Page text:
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Witchcraft-related crimes

28 March 2008
The recent arrest and appearance in court of three men accused of ritual killings in the Eastern Cape has highlighted the problem of so-called muti murders, one of which is that they are rarely highlighted.In another country one or two murders would be sensational. Eighteen murders in a small town within a few months should rival the Virginia Tech killings in the USA for newsworthiness — at least in South Africa.

But no, things like the Virginia Tech killings got more coverage in the South African media than serial killings in our own back yard.

Why is this?

Is it because many of the Virginia Tech victims were white, and the Mzamba victims were black? Are deaths of white people more newsworthy than the deaths of black people?

And what happens to these cases? So often it is reported that someone has been murdered, and that muti killing is suspected, and then no more is heard. If someone charged, that may be reported, and no more is heard. Is anyone ever convicted?

This article gives some of the background to the news, but it doesn’t make up for the lack of actual news.

clipped from www.dispatch.co.za
THE arrest earlier this month of three men in Mzamba outside Bizana in connection with 18 shocking murders, mostly of women whose organs were removed, has placed the focus on a recurring incidence of what are commonly called “muti murders”.

Various cases have been reported in the Eastern Cape over the last few years and the trend continues. In the month of January 2008, there were suspected muti murder cases in Lusikisiki in Transkei and in Kwazakhele and Missionvale, in Port Elizabeth.

Muti murders, along with so-called “witch killings” which also occur from time to time throughout the province, both fall within a general category of what can be called “witchcraft-related crimes”.

Both can be linked to traditional African beliefs in witchcraft as they involve the use of supernatural forces for personal gain, usually at someone else’s expense.

In muti murders, a victim – usually a woman or child – is killed in order to harvest body parts for making muti.

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10 Comments leave one →
  1. 29 March 2008 3:40 pm

    You ask a very good question here. Certainly something worth exploring further…

  2. 31 March 2008 2:05 am

    Cori,

    In other cases of mass or serial murder the media coverage usually extends to the trial, often with daily reports of the court case.

    There were endless reports, going on for years, about a case involving an Advocate Barbie (I always got her mixed up with Klaus Barbie, the Nazi who was tried for war crimes, when I saw “Barbie” in the newspaper placards). Her every court appearance, or even non-appearance, was covered in detail, often making the front page.

    But in these “witchcraft related cases”, there is a mention of the accused’s first appearance in court, and then nothing more, even though the number of victims was much greater.

    So I ask, could it be that Advocate Barbie was white, and her victim was white (I think there was only one victim)?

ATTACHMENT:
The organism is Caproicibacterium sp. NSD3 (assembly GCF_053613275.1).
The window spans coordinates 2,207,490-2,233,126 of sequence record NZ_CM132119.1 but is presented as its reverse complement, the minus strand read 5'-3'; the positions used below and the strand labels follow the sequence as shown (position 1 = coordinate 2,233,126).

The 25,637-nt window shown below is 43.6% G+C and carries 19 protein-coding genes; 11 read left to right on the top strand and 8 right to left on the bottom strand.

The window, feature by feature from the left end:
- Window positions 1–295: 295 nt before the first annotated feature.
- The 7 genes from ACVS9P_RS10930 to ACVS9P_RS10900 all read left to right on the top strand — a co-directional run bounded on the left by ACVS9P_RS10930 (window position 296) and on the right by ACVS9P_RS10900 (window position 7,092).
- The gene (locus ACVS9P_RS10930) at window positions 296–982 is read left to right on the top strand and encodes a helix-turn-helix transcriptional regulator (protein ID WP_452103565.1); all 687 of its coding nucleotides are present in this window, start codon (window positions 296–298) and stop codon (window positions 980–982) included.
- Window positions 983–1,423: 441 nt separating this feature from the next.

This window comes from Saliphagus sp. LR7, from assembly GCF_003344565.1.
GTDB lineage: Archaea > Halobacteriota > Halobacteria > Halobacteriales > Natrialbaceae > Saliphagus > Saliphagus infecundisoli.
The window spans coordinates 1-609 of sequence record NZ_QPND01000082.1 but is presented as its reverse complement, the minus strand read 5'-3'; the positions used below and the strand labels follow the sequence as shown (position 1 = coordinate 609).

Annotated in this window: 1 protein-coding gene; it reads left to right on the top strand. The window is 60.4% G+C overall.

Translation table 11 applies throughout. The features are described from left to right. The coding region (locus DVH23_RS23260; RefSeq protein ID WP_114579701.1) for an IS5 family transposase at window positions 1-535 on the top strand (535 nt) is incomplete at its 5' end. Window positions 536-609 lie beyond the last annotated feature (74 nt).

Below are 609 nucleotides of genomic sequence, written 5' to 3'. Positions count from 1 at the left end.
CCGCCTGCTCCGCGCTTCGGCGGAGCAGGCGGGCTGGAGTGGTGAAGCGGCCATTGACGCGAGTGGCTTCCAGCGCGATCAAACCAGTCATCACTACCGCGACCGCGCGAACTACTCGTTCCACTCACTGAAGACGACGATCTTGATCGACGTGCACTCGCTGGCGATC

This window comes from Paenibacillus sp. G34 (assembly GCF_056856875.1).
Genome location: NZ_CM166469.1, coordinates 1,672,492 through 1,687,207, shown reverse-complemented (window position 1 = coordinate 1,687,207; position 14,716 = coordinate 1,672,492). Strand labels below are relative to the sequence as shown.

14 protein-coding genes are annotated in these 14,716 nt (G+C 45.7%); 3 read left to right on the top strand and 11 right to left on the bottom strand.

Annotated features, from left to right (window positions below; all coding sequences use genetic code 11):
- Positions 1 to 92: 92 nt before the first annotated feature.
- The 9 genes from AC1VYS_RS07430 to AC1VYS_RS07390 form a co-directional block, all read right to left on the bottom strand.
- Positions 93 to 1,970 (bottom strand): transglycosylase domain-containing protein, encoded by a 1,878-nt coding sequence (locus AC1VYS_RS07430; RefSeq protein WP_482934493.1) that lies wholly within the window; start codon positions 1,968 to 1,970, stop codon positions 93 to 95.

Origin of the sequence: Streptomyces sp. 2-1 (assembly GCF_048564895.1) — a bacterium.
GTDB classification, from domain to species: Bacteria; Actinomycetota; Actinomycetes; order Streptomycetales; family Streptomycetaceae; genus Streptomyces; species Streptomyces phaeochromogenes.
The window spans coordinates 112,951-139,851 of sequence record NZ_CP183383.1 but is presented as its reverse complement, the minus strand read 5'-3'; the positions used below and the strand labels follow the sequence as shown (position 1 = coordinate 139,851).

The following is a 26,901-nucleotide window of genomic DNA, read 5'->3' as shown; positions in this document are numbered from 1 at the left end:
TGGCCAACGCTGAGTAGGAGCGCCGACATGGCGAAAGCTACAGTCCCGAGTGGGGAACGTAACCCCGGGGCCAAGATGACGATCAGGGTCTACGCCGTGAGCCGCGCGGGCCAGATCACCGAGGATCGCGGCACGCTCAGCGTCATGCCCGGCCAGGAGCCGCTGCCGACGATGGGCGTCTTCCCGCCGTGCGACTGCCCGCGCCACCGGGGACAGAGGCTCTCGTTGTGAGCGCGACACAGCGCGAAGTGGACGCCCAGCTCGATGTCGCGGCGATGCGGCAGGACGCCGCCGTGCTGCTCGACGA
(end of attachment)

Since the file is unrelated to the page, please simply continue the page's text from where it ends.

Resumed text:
3. 19 April 2008 5:37 pm

    I have removed comments by “Dr Elma Ross”, which appeared to be racist spam aimed at publicising another web site.

    The purpose of blog comments is to comment on what is actually posted, whether you agree with it or disagree with it. Complaints that the blog post was not about some other topic don’t belong. If you feel that some other topic is neglected, you are free to start your own blog and blog about it there.

  4. Dr Elma Ross permalink
    26 May 2008 10:09 am

    Since when is it “racism” to blow the whistle on atrocities, such a mutilations for muti? Can anyone imagine what a child must go through if his penis is surgically removed without any form of painkiller, for the sake of missing a potion that is to ward off evil spirits?
    Covering up does not help the victims.

  5. 26 May 2008 2:07 pm

    Dr Elma Ross,

    If you read what I wrote, you would see that my point was that it was racism not to blow the whistle on atrocities.

  6. Dr Elma Ross permalink
    20 October 2008 8:26 am

    sorry! Yes, you are right. I have seen so many distraught mothers of child victims, and I just feel so helpless, you know.
    It has even been proposed that, in Malaria-ridden areas, some children die because the parents believe the illness is due to the spirits …

  7. 31 October 2008 9:00 am

    A very good research article on the use of witchcraft as a political power tool during the ANC’s struggle-years was written some 7 years ago by a German anthropologist. A summary of this report in relation to the growing ‘muti-murders’ in South Africa at the moment can be seen at my blog http://censorbugbear-reports.blogspot.com and it also contains more links to similar subjects exploring this further.

  8. jjimy permalink
    12 July 2009 11:25 pm

    I just happened across this blog and as a father of two children , i’m shocked to the core of my sole at these muti killings, and the acts of vile savagery against other humans… these arnt humans they are sub human, un educated savages and deserve……. whatever ….
    and I thought Ireland had become a country of physcopaths in the last two decates..

    jjimy

    • 13 July 2009 3:52 am

      Even three decades ago “sub-human savages” abounded in Ireland. As one relation wrote to us from Belfast, tempus fungus — times is rotten.

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